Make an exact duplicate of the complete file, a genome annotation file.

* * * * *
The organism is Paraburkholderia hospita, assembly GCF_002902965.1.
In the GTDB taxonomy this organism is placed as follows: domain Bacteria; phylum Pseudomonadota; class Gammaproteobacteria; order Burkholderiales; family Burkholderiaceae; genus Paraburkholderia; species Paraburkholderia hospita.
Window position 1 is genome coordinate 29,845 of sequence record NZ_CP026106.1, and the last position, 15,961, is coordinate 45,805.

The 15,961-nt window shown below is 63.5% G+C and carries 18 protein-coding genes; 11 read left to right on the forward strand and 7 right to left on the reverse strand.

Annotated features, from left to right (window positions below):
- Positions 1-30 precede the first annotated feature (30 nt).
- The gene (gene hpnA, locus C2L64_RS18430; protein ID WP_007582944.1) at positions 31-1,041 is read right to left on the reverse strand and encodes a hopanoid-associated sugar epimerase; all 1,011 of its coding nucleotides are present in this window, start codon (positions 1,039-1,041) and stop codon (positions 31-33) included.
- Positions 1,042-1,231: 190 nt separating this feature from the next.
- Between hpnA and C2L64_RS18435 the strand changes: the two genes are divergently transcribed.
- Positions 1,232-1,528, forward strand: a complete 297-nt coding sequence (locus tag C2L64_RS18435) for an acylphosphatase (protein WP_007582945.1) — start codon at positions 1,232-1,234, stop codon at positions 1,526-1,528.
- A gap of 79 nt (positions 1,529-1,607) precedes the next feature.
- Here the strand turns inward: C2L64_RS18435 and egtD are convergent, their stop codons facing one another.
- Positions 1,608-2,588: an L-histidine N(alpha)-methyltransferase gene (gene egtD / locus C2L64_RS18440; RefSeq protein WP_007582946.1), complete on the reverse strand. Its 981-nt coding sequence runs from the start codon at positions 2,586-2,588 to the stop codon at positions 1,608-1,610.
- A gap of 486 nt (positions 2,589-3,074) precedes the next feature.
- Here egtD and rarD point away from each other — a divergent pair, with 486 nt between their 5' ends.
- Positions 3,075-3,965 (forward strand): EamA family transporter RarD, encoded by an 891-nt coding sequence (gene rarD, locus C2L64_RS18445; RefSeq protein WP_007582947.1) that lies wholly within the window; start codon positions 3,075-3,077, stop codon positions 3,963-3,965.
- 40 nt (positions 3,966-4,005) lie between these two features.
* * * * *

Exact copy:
The organism is Paraburkholderia hospita, assembly GCF_002902965.1.
In the GTDB taxonomy this organism is placed as follows: domain Bacteria; phylum Pseudomonadota; class Gammaproteobacteria; order Burkholderiales; family Burkholderiaceae; genus Paraburkholderia; species Paraburkholderia hospita.
Window position 1 is genome coordinate 29,845 of sequence record NZ_CP026106.1, and the last position, 15,961, is coordinate 45,805.

The 15,961-nt window shown below is 63.5% G+C and carries 18 protein-coding genes; 11 read left to right on the forward strand and 7 right to left on the reverse strand.

Annotated features, from left to right (window positions below):
- Positions 1-30 precede the first annotated feature (30 nt).
- The gene (gene hpnA, locus C2L64_RS18430; protein ID WP_007582944.1) at positions 31-1,041 is read right to left on the reverse strand and encodes a hopanoid-associated sugar epimerase; all 1,011 of its coding nucleotides are present in this window, start codon (positions 1,039-1,041) and stop codon (positions 31-33) included.
- Positions 1,042-1,231: 190 nt separating this feature from the next.
- Between hpnA and C2L64_RS18435 the strand changes: the two genes are divergently transcribed.
- Positions 1,232-1,528, forward strand: a complete 297-nt coding sequence (locus tag C2L64_RS18435) for an acylphosphatase (protein WP_007582945.1) — start codon at positions 1,232-1,234, stop codon at positions 1,526-1,528.
- A gap of 79 nt (positions 1,529-1,607) precedes the next feature.
- Here the strand turns inward: C2L64_RS18435 and egtD are convergent, their stop codons facing one another.
- Positions 1,608-2,588: an L-histidine N(alpha)-methyltransferase gene (gene egtD / locus C2L64_RS18440; RefSeq protein WP_007582946.1), complete on the reverse strand. Its 981-nt coding sequence runs from the start codon at positions 2,586-2,588 to the stop codon at positions 1,608-1,610.
- A gap of 486 nt (positions 2,589-3,074) precedes the next feature.
- Here egtD and rarD point away from each other — a divergent pair, with 486 nt between their 5' ends.
- Positions 3,075-3,965 (forward strand): EamA family transporter RarD, encoded by an 891-nt coding sequence (gene rarD, locus C2L64_RS18445; RefSeq protein WP_007582947.1) that lies wholly within the window; start codon positions 3,075-3,077, stop codon positions 3,963-3,965.
- 40 nt (positions 3,966-4,005) lie between these two features.